Bottoms Up (The Rock Bottom Series Book 1)

By: Holly Renee

I turned the page and gripped the paperback harder in my hands. It didn’t matter how many times those ruffled pages had been turned by my fingers, my heart still thumped against my chest.

I ate the words up one by one, relishing in the story, anxious to get to the part I knew was coming. The page slipped through my fingers as I turned it quickly, not missing a beat as I saw the winged warrior so clearly in my mind. He lifted his sword, ready to fight for his mate, and the loud buzzing rang through the room making me jump.

My paperback clutched to my chest, I looked around the room at all the people busying themselves with their laundry. My dryer still spun beside me, and I cringed I saw a pair of my lace panties slam against the dryer door and gyrate around like they were putting on a show.

The laundromat was packed today, but I had completely forgotten where I was. The smell of laundry detergent filled my nose and blocked the scent of citrus that clung to the skin of the warrior I had so unmistakably smelled a moment before.

A young boy, probably no more than three years old, ran in a circle around my chair. His toy beat against every surface he could find as he smiled wildly. His mother, on the other hand, looked like she was at her wit’s end. She chased behind him, balancing laundry in one hand while stretching the other out to grab him. He grinned up at me as he headed my way again, and I imagined him as the mighty warrior in my story. Impossible to tame.

I waved at him as he ran by me, and he came to a sudden stop. He stared up at me, curiosity filling his innocent face, and pointed to the book in my hand.

“Whad are you doing?” His t’s sounded like a d, and I smiled at how adorable he was.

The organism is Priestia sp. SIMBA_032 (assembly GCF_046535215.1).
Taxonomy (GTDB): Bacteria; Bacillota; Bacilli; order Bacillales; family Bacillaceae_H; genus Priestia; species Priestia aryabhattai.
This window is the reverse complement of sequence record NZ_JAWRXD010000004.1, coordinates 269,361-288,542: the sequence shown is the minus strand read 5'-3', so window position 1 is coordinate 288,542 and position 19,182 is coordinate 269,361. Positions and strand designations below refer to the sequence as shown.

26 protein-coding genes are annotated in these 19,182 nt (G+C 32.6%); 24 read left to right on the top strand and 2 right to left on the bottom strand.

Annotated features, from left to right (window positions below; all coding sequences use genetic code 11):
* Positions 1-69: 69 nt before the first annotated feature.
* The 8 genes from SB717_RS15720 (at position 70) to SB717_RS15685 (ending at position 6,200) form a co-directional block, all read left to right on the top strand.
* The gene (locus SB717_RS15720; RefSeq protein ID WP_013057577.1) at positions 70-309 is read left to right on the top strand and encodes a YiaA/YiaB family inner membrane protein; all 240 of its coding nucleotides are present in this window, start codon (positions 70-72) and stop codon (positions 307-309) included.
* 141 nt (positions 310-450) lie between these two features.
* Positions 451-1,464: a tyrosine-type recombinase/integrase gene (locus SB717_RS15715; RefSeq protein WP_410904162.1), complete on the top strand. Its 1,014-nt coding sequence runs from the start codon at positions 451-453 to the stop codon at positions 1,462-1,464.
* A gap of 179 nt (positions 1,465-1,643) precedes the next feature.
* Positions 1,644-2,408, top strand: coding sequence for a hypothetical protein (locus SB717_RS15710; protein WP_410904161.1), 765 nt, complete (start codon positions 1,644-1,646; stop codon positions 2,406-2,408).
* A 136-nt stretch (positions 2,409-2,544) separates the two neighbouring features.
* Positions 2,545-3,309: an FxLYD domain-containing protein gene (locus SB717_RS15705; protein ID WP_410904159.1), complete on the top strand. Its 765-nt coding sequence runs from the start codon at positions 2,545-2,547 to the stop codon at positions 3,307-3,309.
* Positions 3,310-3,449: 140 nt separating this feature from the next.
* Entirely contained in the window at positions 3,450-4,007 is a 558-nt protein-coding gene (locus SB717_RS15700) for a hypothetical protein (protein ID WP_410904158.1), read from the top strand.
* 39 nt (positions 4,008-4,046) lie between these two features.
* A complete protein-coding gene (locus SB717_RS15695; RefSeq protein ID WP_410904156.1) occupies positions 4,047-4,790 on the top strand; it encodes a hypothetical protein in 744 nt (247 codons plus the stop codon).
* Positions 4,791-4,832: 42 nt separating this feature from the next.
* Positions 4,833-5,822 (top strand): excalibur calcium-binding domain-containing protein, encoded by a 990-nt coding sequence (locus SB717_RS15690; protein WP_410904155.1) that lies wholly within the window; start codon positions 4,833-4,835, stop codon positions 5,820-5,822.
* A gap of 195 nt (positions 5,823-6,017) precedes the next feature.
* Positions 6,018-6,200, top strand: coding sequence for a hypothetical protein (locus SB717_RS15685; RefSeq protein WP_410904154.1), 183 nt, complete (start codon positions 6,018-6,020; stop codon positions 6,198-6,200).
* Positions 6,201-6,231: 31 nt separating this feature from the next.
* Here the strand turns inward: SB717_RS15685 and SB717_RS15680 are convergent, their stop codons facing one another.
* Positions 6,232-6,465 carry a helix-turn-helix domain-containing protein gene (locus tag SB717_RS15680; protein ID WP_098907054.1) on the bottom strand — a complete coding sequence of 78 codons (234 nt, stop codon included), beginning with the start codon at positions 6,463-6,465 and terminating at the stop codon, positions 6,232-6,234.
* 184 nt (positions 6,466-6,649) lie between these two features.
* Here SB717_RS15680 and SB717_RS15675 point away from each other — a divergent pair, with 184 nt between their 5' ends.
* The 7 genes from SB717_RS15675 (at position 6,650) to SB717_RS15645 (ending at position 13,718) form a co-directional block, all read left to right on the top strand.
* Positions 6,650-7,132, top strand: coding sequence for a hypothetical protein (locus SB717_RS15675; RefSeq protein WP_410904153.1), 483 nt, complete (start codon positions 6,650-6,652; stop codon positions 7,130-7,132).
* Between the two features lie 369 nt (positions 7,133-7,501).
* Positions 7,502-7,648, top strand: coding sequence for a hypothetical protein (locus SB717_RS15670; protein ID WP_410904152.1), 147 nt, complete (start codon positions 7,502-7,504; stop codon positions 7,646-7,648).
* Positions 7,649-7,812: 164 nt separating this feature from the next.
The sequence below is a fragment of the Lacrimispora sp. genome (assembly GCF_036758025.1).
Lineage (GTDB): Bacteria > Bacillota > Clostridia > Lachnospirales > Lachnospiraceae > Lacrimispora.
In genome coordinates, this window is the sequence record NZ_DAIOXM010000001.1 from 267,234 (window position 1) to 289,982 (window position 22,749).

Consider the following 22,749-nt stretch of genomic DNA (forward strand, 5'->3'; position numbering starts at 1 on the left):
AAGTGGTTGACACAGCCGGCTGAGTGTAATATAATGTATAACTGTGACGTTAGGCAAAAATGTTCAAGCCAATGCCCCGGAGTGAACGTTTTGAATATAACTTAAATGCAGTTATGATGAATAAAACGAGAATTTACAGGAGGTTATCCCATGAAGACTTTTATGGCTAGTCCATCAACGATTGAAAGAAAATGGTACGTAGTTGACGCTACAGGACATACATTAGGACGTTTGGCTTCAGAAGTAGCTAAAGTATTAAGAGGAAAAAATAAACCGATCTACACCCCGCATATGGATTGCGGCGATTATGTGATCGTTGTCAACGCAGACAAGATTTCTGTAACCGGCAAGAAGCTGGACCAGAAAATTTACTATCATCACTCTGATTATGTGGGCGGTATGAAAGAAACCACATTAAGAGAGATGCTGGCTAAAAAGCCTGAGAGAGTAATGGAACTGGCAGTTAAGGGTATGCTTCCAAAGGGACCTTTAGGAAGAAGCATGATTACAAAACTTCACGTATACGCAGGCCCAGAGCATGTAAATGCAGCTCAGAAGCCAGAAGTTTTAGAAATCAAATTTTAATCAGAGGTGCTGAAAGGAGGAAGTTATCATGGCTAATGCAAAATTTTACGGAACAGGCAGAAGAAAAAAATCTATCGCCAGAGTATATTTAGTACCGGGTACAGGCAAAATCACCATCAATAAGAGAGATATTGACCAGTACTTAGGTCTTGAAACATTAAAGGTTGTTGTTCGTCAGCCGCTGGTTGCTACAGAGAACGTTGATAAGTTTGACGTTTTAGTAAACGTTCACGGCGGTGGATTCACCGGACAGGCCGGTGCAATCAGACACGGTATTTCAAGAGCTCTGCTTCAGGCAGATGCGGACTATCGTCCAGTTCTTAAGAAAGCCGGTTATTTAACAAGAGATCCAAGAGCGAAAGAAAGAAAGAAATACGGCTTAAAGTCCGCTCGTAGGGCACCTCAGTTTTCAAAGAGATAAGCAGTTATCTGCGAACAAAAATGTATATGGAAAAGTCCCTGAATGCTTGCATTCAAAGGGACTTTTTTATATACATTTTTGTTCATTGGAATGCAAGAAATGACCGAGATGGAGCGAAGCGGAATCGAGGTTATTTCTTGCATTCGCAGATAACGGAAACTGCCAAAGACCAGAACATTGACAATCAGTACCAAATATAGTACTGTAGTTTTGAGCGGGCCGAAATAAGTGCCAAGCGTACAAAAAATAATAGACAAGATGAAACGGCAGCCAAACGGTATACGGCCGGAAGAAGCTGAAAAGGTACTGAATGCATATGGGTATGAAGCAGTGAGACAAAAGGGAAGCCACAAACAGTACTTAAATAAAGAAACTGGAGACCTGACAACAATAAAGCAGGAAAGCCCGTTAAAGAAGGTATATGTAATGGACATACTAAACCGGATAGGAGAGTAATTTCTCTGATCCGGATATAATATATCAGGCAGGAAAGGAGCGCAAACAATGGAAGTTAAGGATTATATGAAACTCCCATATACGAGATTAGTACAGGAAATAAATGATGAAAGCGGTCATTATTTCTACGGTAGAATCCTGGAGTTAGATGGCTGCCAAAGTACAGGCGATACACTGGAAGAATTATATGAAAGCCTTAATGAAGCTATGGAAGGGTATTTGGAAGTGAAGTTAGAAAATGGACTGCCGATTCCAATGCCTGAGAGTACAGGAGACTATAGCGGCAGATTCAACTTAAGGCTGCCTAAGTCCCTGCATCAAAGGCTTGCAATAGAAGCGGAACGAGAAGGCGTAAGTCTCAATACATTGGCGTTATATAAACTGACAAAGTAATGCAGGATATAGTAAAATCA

“I’m reading.” I looked up at his mom who stopped in a huff behind him. “What are you doing?”

“Running from monsters.” He grinned before looking over his shoulder at his mom.

“Really?” My voice was in awe. “That’s what I’m reading about right now.”

He cocked his head and looked down at my book. “You like monsters?”

I shook my head. “No, but I love to read about the warriors who fight them.”

His eyes lit up, and he inched closer to me.

“If you want, you can sit beside me, and I’ll read to you while your mom finishes her laundry.” I glanced at the mom for her permission, but the sudden relief in her eyes was all I needed. She tucked a piece of loose hair behind her ear as her son crawled up in the chair beside me.

“Thank you,” she silently mouthed the words to me as she set her laundry basket on the table across from us.

I smiled at her as I opened the book to page one.

The little boy sat attentively as I read the words to him. His eyes got big as saucers as I described the monsters in the book, and he wrinkled his nose when I talked about the girl with golden hair.

We had just finished the first chapter when his mom squats down in front of him.

“Are you ready to go, Jonah?” Her hands reached out and tied his shoelace that had started to come undone.

“We’re reading, Mama.” He grinned up at me and I returned it.

“I know.” She smiled at me as well. “But it’s time to go to the park.”

“Yay.” He pumped his tiny fist in the air and quickly jumped from his seat.

The boy who sat attentively while I read to him was long gone, and he was once again running around full of energy.

“Thank you so much.” His mother’s eyes tracked his every movement. “You don’t know how much I appreciate that.”

“It’s no big deal.” I looked away from her and tucked my paperback into my bag.

“It is.” She held my gaze, and I squirmed in my seat. “Just thank you.”

“You’re welcome.”

I went to my dryer as they headed out the door and pulled out my already cold laundry. I should have folded our clothes right then and there, but they were already cold which meant the wrinkles were already setting in. My roommate, Brooke, would be mad, but I was dying to get home to finish the rest of my book.

With my basket against my hip, I awkwardly smiled at the man who sat closest to me before I grabbed my bag and headed out the door. If my roommate and I were responsible adults, we would have gotten our dryer fixed weeks ago. But adulting was hard and buying makeup always seemed more important to Brooke while blowing my paycheck on books would always be more important to me.